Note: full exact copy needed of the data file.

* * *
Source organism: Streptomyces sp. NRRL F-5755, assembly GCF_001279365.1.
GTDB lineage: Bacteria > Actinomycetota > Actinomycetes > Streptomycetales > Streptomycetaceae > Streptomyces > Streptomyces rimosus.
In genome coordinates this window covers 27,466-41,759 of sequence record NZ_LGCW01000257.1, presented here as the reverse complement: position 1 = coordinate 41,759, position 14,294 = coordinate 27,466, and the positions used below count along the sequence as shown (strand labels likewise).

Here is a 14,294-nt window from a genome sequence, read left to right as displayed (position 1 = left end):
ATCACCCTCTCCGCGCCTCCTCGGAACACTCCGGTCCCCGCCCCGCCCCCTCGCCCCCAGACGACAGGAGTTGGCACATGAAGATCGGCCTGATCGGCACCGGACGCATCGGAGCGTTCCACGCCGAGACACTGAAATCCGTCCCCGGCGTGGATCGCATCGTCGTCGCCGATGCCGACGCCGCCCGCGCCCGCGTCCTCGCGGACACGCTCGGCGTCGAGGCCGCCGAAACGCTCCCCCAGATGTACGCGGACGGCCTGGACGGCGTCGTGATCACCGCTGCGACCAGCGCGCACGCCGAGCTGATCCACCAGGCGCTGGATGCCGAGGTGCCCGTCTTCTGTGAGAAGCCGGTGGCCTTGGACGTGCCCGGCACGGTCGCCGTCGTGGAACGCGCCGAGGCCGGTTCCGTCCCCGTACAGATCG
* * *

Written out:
Source organism: Streptomyces sp. NRRL F-5755, assembly GCF_001279365.1.
GTDB lineage: Bacteria > Actinomycetota > Actinomycetes > Streptomycetales > Streptomycetaceae > Streptomyces > Streptomyces rimosus.
In genome coordinates this window covers 27,466-41,759 of sequence record NZ_LGCW01000257.1, presented here as the reverse complement: position 1 = coordinate 41,759, position 14,294 = coordinate 27,466, and the positions used below count along the sequence as shown (strand labels likewise).

Here is a 14,294-nt window from a genome sequence, read left to right as displayed (position 1 = left end):
ATCACCCTCTCCGCGCCTCCTCGGAACACTCCGGTCCCCGCCCCGCCCCCTCGCCCCCAGACGACAGGAGTTGGCACATGAAGATCGGCCTGATCGGCACCGGACGCATCGGAGCGTTCCACGCCGAGACACTGAAATCCGTCCCCGGCGTGGATCGCATCGTCGTCGCCGATGCCGACGCCGCCCGCGCCCGCGTCCTCGCGGACACGCTCGGCGTCGAGGCCGCCGAAACGCTCCCCCAGATGTACGCGGACGGCCTGGACGGCGTCGTGATCACCGCTGCGACCAGCGCGCACGCCGAGCTGATCCACCAGGCGCTGGATGCCGAGGTGCCCGTCTTCTGTGAGAAGCCGGTGGCCTTGGACGTGCCCGGCACGGTCGCCGTCGTGGAACGCGCCGAGGCCGGTTCCGTCCCCGTACAGATCG